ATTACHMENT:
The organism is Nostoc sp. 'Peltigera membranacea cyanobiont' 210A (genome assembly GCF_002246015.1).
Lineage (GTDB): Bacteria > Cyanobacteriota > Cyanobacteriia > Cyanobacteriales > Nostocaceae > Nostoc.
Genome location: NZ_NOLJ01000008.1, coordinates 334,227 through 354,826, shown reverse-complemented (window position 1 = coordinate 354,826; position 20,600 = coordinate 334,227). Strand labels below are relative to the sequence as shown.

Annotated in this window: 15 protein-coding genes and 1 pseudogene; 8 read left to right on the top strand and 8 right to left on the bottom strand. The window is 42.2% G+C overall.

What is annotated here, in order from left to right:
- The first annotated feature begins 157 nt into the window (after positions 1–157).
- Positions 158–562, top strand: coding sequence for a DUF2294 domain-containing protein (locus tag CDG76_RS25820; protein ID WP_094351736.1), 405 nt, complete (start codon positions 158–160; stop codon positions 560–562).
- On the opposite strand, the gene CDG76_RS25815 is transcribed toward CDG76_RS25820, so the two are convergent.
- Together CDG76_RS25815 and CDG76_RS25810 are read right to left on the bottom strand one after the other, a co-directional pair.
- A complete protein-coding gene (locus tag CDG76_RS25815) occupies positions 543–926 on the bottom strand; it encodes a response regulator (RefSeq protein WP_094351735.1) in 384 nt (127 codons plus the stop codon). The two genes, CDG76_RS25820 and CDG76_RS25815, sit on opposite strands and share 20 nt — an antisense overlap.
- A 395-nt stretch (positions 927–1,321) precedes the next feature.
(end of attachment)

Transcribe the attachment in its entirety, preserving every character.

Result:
The organism is Nostoc sp. 'Peltigera membranacea cyanobiont' 210A (genome assembly GCF_002246015.1).
Lineage (GTDB): Bacteria > Cyanobacteriota > Cyanobacteriia > Cyanobacteriales > Nostocaceae > Nostoc.
Genome location: NZ_NOLJ01000008.1, coordinates 334,227 through 354,826, shown reverse-complemented (window position 1 = coordinate 354,826; position 20,600 = coordinate 334,227). Strand labels below are relative to the sequence as shown.

Annotated in this window: 15 protein-coding genes and 1 pseudogene; 8 read left to right on the top strand and 8 right to left on the bottom strand. The window is 42.2% G+C overall.

What is annotated here, in order from left to right:
- The first annotated feature begins 157 nt into the window (after positions 1–157).
- Positions 158–562, top strand: coding sequence for a DUF2294 domain-containing protein (locus tag CDG76_RS25820; protein ID WP_094351736.1), 405 nt, complete (start codon positions 158–160; stop codon positions 560–562).
- On the opposite strand, the gene CDG76_RS25815 is transcribed toward CDG76_RS25820, so the two are convergent.
- Together CDG76_RS25815 and CDG76_RS25810 are read right to left on the bottom strand one after the other, a co-directional pair.
- A complete protein-coding gene (locus tag CDG76_RS25815) occupies positions 543–926 on the bottom strand; it encodes a response regulator (RefSeq protein WP_094351735.1) in 384 nt (127 codons plus the stop codon). The two genes, CDG76_RS25820 and CDG76_RS25815, sit on opposite strands and share 20 nt — an antisense overlap.
- A 395-nt stretch (positions 927–1,321) precedes the next feature.